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Liberals may have broken bribery rules in Sudbury byelection run-up: Elections Ontario

The Ontario Liberals appear to have broken the rules of the Election Act in the leadup to the recent Sudbury byelection, the chief of Elections Ontario wrote in a letter released on Thursday.

Chief electoral officer notes 'apparent contraventions,' but Liberals refute allegations

Liberal candidate Glenn Thibeault is seen celebrating his byelection win on Feb. 5, 2015, in Sudbury. (Thomas Duncan/Canadian Press)

The Ontario Liberals appear to have broken the rules of the Election Act in the leadup to the recent Sudbury byelection, the chief of Elections Ontario wrote in a letter released on Thursday.

Greg Essensa, the chief electoral officer of Ontario, says there were "apparent contraventions" to the act in the Liberals offering a former candidate incentives to not run in the election.

Essensa said since Elections Ontario has no mandate to conduct prosecutions, he has referred the matter to the Ministry of the Attorney General.

"Having reviewed the evidence and findings from this regulatory investigation, I am of the opinion that the actions of Gerry Lougheed Jr. and Patricia Sorbara amount to apparent contraventions of subsection 96.1(e) of the Election Act," wrote Essensa. "Consequently, I have reported this matter to the attorney general of Ontario."

He said these are "unprecedented circumstances" as no chief electoral officer has ever conducted an investigation into bribery allegations or reported an apparent contravention of the Election Act before.

The report appears to clear Premier Kathleen Wynne and newly elected Sudbury MP Glenn Thibeault amid uproar at Queen's Park over why a candidate in the Sudbury race stepped aside.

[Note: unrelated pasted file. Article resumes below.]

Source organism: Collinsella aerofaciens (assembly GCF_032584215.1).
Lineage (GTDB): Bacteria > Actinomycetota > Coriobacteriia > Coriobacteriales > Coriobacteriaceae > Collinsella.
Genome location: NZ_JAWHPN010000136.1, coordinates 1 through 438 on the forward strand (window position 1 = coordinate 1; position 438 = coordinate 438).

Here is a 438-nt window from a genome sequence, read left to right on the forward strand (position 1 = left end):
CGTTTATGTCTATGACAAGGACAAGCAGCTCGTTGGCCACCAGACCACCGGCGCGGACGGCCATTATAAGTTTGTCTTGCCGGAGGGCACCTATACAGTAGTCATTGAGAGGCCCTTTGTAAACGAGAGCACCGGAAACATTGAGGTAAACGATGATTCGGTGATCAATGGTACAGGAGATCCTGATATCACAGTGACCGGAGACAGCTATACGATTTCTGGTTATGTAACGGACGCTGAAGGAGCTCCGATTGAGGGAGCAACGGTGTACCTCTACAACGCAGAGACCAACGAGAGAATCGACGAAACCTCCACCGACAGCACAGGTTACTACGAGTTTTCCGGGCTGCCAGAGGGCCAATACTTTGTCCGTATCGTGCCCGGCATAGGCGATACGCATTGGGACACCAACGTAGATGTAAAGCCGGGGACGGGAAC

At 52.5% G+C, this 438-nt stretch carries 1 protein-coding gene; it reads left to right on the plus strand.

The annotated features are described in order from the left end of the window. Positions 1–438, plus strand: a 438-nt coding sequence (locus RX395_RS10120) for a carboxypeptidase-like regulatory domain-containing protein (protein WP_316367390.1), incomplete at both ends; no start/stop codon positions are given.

Andrew Olivier has alleged that a job or appointment was offered to him in exchange for not seeking the Liberal nomination. He had previously run for the Liberals and intended to run again in the Feb. 5 byelection.

Olivier released recordings of the discussion he had with Lougheed  and Sobara, as he records all conversations due to a disability. He publicly released those, but said he did not make a complaint to Elections Ontario.

"Don't forget that I wasn't the one who brought it forth, so I kind of got pulled into this so to speak," said Olivier. "But, at this point, seeing the news today, it just shows that the process is going along how it should be."

The allegation of wrongdoing was refuted by the premier, but is the subject of an OPP investigation.

The Ontario Liberals released a statement further refuting the allegations.

"As we have said repeatedly, any suggestion that anything was offered in exchange for any action is false," read a statement from the party. "After the decision was made that Andrew Olivier would not be the candidate, Patricia Sorbara discussed ways Olivier could remain involved."

With files from The Canadian Press

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